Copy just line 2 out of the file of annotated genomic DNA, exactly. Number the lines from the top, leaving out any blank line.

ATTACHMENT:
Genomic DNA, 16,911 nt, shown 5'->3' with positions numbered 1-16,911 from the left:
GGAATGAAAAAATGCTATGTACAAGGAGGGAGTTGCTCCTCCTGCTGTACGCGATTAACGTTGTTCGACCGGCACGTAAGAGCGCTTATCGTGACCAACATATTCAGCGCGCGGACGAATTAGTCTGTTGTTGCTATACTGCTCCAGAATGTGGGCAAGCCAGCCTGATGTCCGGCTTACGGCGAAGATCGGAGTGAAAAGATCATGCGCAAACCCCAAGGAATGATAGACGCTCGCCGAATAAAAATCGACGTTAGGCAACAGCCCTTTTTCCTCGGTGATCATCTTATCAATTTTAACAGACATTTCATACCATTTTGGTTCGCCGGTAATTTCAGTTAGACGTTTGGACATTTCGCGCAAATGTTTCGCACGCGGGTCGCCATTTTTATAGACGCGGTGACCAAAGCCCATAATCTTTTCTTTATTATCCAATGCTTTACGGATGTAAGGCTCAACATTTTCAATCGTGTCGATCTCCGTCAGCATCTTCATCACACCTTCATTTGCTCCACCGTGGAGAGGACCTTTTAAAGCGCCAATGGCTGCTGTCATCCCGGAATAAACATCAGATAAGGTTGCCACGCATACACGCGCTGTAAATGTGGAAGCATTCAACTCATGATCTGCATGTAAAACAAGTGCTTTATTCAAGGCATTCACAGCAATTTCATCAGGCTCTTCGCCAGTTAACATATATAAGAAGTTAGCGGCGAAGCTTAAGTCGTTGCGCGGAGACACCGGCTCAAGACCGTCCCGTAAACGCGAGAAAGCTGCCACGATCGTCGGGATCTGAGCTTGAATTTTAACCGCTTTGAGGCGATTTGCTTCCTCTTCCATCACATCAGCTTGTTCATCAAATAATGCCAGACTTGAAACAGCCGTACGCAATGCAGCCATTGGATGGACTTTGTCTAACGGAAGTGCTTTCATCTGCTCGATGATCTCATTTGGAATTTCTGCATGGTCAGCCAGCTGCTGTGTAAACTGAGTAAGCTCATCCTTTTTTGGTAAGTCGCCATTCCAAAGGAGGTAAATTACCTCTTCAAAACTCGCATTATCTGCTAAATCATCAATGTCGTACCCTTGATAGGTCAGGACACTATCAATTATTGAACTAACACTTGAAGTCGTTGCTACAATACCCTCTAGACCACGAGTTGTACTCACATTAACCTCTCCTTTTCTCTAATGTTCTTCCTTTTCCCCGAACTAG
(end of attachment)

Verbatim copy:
GGAATGAAAAAATGCTATGTACAAGGAGGGAGTTGCTCCTCCTGCTGTACGCGATTAACGTTGTTCGACCGGCACGTAAGAGCGCTTATCGTGACCAACATATTCAGCGCGCGGACGAATTAGTCTGTTGTTGCTATACTGCTCCAGAATGTGGGCAAGCCAGCCTGATGTCCGGCTTACGGCGAAGATCGGAGTGAAAAGATCATGCGCAAACCCCAAGGAATGATAGACGCTCGCCGAATAAAAATCGACGTTAGGCAACAGCCCTTTTTCCTCGGTGATCATCTTATCAATTTTAACAGACATTTCATACCATTTTGGTTCGCCGGTAATTTCAGTTAGACGTTTGGACATTTCGCGCAAATGTTTCGCACGCGGGTCGCCATTTTTATAGACGCGGTGACCAAAGCCCATAATCTTTTCTTTATTATCCAATGCTTTACGGATGTAAGGCTCAACATTTTCAATCGTGTCGATCTCCGTCAGCATCTTCATCACACCTTCATTTGCTCCACCGTGGAGAGGACCTTTTAAAGCGCCAATGGCTGCTGTCATCCCGGAATAAACATCAGATAAGGTTGCCACGCATACACGCGCTGTAAATGTGGAAGCATTCAACTCATGATCTGCATGTAAAACAAGTGCTTTATTCAAGGCATTCACAGCAATTTCATCAGGCTCTTCGCCAGTTAACATATATAAGAAGTTAGCGGCGAAGCTTAAGTCGTTGCGCGGAGACACCGGCTCAAGACCGTCCCGTAAACGCGAGAAAGCTGCCACGATCGTCGGGATCTGAGCTTGAATTTTAACCGCTTTGAGGCGATTTGCTTCCTCTTCCATCACATCAGCTTGTTCATCAAATAATGCCAGACTTGAAACAGCCGTACGCAATGCAGCCATTGGATGGACTTTGTCTAACGGAAGTGCTTTCATCTGCTCGATGATCTCATTTGGAATTTCTGCATGGTCAGCCAGCTGCTGTGTAAACTGAGTAAGCTCATCCTTTTTTGGTAAGTCGCCATTCCAAAGGAGGTAAATTACCTCTTCAAAACTCGCATTATCTGCTAAATCATCAATGTCGTACCCTTGATAGGTCAGGACACTATCAATTATTGAACTAACACTTGAAGTCGTTGCTACAATACCCTCTAGACCACGAGTTGTACTCACATTAACCTCTCCTTTTCTCTAATGTTCTTCCTTTTCCCCGAACTAG